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Some Hunting Experiences Hard To “Bear”

Looking Back” article by Rose McIlveen 6/25/83

Bear hunting was a challenge engaged in by the earliest Monroe County settlers for practical rather than sporting reasons. Before the supply wagons carrying goods for sale began to find their way to the county, settlers were obliged to live on a combination of the corn they could grow and whatever game they could kill.

Monroe the Bear greets visitors at the Monroe County History Center. Killed by local business owner, Roy Schmalz, in what would later become Alaska. He received special permission by the federal government to hunt for sport.

Bear-hunting separated the men from the boys. Any reader tempted to think that tracking down that animal was child’s play should make a trip to the Monroe County Historical Society Museum to have a look at the stuffed specimen waiting just inside the front door. Then mentally scale that one down a little and you get a rough idea of why bear-hunting wasn’t for everyone.

The county’s earliest hunter was a squatter by the name of David McHolland. He was also reputed to be the first settled here. He plated the fiddle and was much in demand for parties, which probably explains why the only thing that motivated him to go out hunting was the clamor of hungry mouths around the table in his crude cabin. According to the Counties of Morgan, Monroe and Brown, when McHolland’s Clear Creek squatter homestead was sold out from under him, he cheerfully moved on to greener pastures in Bean Blossom Township where bears were more plentiful.

His nearest rival for a hunting prowess reputation was one George Sharp, who settled in Richland Township back in 1817. The county history states that back in his native Virginia he “averaged a bear a day for months.” The claim seems a bit optimistic, but is backed up with the explanation that Sharp and others were commissioned to supply all of the wild meat for a surveying expedition.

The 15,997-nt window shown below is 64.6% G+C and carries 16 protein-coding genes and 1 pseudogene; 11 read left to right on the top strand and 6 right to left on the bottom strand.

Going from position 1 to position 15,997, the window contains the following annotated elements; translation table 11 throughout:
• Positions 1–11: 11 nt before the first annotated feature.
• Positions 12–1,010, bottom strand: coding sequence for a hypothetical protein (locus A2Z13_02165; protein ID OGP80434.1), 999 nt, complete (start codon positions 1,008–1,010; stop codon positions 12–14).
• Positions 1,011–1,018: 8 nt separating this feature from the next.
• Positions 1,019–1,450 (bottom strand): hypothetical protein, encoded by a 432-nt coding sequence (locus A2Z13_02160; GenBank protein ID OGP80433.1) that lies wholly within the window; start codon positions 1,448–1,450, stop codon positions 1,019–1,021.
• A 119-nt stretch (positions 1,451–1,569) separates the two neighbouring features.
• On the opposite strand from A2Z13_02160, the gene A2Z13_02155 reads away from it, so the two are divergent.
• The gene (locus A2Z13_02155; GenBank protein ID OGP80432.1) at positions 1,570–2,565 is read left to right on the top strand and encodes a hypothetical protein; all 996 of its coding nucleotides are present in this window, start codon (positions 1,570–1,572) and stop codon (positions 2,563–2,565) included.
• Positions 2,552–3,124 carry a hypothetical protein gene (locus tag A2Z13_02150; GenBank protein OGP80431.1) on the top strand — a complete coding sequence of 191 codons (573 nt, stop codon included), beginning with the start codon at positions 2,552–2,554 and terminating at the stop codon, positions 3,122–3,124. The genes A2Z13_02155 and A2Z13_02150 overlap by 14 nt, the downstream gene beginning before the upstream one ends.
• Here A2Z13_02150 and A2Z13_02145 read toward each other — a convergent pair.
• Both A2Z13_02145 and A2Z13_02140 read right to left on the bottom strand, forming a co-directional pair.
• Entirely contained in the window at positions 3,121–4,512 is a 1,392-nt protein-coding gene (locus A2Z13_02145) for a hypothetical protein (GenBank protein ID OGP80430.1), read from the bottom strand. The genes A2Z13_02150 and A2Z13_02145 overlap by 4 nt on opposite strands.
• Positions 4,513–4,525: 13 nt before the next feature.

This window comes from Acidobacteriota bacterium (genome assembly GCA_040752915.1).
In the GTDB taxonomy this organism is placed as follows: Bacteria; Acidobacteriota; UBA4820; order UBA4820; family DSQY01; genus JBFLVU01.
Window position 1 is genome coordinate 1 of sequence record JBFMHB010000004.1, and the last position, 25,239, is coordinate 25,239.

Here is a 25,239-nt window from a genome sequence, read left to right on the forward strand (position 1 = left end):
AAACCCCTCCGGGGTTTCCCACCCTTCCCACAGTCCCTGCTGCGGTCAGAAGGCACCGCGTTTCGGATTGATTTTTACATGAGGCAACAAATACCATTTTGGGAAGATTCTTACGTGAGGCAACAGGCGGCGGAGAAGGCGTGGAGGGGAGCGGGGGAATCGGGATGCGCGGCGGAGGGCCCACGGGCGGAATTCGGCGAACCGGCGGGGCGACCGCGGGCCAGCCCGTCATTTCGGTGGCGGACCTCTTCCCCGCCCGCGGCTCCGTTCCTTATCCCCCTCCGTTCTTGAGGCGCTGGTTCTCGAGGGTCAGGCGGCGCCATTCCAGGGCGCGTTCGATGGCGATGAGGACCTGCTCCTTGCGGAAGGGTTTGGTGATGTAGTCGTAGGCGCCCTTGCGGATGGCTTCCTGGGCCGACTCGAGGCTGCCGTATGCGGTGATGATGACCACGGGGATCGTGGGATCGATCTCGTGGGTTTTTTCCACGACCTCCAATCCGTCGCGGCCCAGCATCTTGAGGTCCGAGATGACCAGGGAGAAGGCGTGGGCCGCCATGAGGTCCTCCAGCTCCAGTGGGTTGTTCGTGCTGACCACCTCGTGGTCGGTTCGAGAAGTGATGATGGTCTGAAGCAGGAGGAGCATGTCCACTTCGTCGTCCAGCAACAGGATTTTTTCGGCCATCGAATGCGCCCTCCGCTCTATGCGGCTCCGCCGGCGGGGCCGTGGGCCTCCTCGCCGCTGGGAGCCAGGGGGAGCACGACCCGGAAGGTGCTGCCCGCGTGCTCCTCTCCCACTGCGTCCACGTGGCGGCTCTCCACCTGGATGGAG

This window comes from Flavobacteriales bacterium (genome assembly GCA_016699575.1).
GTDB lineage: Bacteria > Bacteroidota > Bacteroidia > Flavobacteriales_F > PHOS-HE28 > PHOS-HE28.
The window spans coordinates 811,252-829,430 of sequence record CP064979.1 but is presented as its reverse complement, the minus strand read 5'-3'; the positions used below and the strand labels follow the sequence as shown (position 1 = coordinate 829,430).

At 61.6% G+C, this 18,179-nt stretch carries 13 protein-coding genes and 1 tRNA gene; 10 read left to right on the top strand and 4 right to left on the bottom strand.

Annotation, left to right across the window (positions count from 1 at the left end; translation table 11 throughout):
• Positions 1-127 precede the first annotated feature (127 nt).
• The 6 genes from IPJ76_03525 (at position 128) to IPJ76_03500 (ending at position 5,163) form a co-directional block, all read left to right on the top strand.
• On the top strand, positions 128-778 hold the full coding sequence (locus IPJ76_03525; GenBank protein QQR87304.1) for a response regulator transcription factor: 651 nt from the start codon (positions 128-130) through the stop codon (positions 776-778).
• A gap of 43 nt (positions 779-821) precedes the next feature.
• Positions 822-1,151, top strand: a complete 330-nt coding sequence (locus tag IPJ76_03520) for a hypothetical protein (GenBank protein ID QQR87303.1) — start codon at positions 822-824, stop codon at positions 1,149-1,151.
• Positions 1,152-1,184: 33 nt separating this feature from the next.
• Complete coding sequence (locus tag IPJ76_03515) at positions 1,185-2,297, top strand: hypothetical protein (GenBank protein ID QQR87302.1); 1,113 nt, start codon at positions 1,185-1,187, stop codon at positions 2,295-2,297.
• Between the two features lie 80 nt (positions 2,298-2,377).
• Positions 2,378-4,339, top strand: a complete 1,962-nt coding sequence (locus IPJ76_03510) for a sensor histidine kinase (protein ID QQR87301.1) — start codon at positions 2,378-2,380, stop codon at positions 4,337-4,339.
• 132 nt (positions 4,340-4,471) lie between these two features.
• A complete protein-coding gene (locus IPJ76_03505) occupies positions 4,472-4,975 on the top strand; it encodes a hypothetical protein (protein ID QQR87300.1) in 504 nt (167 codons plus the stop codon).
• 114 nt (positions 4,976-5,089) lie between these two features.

The ex-Virginian’s hunting trademark was a butcher knife with a foot-long blade. According to the county history, Sharp used the knife to kill one of the few bears found in Richland Township.

He was called in by some other hunters to lend his expertise in the winter of 1819, when some bear tracks were found after a light snowfall. The tracks led to a tree, which proved to contain a mother bear and two almost-grown cubs.

According to the county history, “one of the cubs caught a dog owned by Mr. Sharp and was crushing the life out of him, when the irate owner armed with the big butcher knife above mentioned, ran up and reaching over the bear, struck it to the heart from the opposite side. The yelping canine was instantly released and in a few moments the bear was dead.”

Sharp explained to his less-experienced companions that bears attached from the front, lash out with sharp claws and cause painful injuries. It is not known whether Sharp had earlier learned that the hard way, but it is likely that he did during his bear-a-day experiences.

James Parks, another early Richland Township settler, found a bear asleep on the front porch early one morning. The family had bearsteak for breakfast. The county history states that it tastes like pork and can be fried in its own fat.

Apart from providing table-fare, bear hunting had another practical purpose. The hides brought in 25 cents to $1 and were transformed into breeches for the men.

Explains the county history, “When the weather was fair, they were good enough, but in rainy or foul weather they took water like a blanket, and when dried were stiff enough to stand alone. Then it was laughable to see the old settlers draw them on!”

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